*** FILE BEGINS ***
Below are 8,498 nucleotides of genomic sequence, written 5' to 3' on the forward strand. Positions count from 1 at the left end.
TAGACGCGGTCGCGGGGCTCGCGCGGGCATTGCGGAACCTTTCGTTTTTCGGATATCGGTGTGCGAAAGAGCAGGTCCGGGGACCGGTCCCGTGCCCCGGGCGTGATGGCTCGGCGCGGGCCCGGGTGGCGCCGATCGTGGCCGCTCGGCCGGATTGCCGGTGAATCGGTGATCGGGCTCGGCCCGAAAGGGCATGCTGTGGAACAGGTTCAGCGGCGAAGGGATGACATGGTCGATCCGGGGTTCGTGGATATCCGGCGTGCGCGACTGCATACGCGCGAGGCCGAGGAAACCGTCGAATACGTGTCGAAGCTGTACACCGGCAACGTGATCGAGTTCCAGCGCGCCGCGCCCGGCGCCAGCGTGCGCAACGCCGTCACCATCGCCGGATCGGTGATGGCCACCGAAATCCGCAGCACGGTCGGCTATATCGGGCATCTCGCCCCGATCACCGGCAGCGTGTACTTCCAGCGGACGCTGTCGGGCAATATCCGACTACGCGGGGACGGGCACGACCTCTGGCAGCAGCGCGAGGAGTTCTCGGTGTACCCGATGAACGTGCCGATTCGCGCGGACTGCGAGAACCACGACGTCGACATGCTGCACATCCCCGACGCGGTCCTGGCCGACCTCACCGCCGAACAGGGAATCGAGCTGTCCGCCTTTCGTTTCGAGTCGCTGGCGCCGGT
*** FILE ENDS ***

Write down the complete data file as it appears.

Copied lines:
Below are 8,498 nucleotides of genomic sequence, written 5' to 3' on the forward strand. Positions count from 1 at the left end.
TAGACGCGGTCGCGGGGCTCGCGCGGGCATTGCGGAACCTTTCGTTTTTCGGATATCGGTGTGCGAAAGAGCAGGTCCGGGGACCGGTCCCGTGCCCCGGGCGTGATGGCTCGGCGCGGGCCCGGGTGGCGCCGATCGTGGCCGCTCGGCCGGATTGCCGGTGAATCGGTGATCGGGCTCGGCCCGAAAGGGCATGCTGTGGAACAGGTTCAGCGGCGAAGGGATGACATGGTCGATCCGGGGTTCGTGGATATCCGGCGTGCGCGACTGCATACGCGCGAGGCCGAGGAAACCGTCGAATACGTGTCGAAGCTGTACACCGGCAACGTGATCGAGTTCCAGCGCGCCGCGCCCGGCGCCAGCGTGCGCAACGCCGTCACCATCGCCGGATCGGTGATGGCCACCGAAATCCGCAGCACGGTCGGCTATATCGGGCATCTCGCCCCGATCACCGGCAGCGTGTACTTCCAGCGGACGCTGTCGGGCAATATCCGACTACGCGGGGACGGGCACGACCTCTGGCAGCAGCGCGAGGAGTTCTCGGTGTACCCGATGAACGTGCCGATTCGCGCGGACTGCGAGAACCACGACGTCGACATGCTGCACATCCCCGACGCGGTCCTGGCCGACCTCACCGCCGAACAGGGAATCGAGCTGTCCGCCTTTCGTTTCGAGTCGCTGGCGCCGGT